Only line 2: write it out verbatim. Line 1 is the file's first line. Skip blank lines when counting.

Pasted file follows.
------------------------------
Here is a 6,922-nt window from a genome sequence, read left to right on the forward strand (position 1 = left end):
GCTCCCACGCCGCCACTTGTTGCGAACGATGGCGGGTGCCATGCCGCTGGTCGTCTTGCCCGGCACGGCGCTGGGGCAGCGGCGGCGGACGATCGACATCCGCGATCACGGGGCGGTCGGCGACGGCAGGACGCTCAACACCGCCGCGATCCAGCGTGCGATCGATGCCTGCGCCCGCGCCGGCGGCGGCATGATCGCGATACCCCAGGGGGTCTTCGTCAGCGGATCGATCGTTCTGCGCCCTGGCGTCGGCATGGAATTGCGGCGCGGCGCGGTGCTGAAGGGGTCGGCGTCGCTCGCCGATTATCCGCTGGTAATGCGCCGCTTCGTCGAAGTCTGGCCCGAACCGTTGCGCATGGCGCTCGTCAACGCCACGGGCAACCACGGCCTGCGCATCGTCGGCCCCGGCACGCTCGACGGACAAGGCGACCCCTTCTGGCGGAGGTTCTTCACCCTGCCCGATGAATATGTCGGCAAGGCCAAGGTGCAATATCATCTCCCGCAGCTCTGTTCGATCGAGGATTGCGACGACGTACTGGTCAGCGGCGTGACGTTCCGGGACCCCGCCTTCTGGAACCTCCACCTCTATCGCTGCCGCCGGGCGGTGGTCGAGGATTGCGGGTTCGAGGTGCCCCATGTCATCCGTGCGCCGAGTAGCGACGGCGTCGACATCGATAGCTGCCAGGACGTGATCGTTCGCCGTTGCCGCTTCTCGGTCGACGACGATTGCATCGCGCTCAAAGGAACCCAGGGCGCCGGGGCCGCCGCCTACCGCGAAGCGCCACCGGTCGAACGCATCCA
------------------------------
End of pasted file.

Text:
GCTCCCACGCCGCCACTTGTTGCGAACGATGGCGGGTGCCATGCCGCTGGTCGTCTTGCCCGGCACGGCGCTGGGGCAGCGGCGGCGGACGATCGACATCCGCGATCACGGGGCGGTCGGCGACGGCAGGACGCTCAACACCGCCGCGATCCAGCGTGCGATCGATGCCTGCGCCCGCGCCGGCGGCGGCATGATCGCGATACCCCAGGGGGTCTTCGTCAGCGGATCGATCGTTCTGCGCCCTGGCGTCGGCATGGAATTGCGGCGCGGCGCGGTGCTGAAGGGGTCGGCGTCGCTCGCCGATTATCCGCTGGTAATGCGCCGCTTCGTCGAAGTCTGGCCCGAACCGTTGCGCATGGCGCTCGTCAACGCCACGGGCAACCACGGCCTGCGCATCGTCGGCCCCGGCACGCTCGACGGACAAGGCGACCCCTTCTGGCGGAGGTTCTTCACCCTGCCCGATGAATATGTCGGCAAGGCCAAGGTGCAATATCATCTCCCGCAGCTCTGTTCGATCGAGGATTGCGACGACGTACTGGTCAGCGGCGTGACGTTCCGGGACCCCGCCTTCTGGAACCTCCACCTCTATCGCTGCCGCCGGGCGGTGGTCGAGGATTGCGGGTTCGAGGTGCCCCATGTCATCCGTGCGCCGAGTAGCGACGGCGTCGACATCGATAGCTGCCAGGACGTGATCGTTCGCCGTTGCCGCTTCTCGGTCGACGACGATTGCATCGCGCTCAAAGGAACCCAGGGCGCCGGGGCCGCCGCCTACCGCGAAGCGCCACCGGTCGAACGCATCCA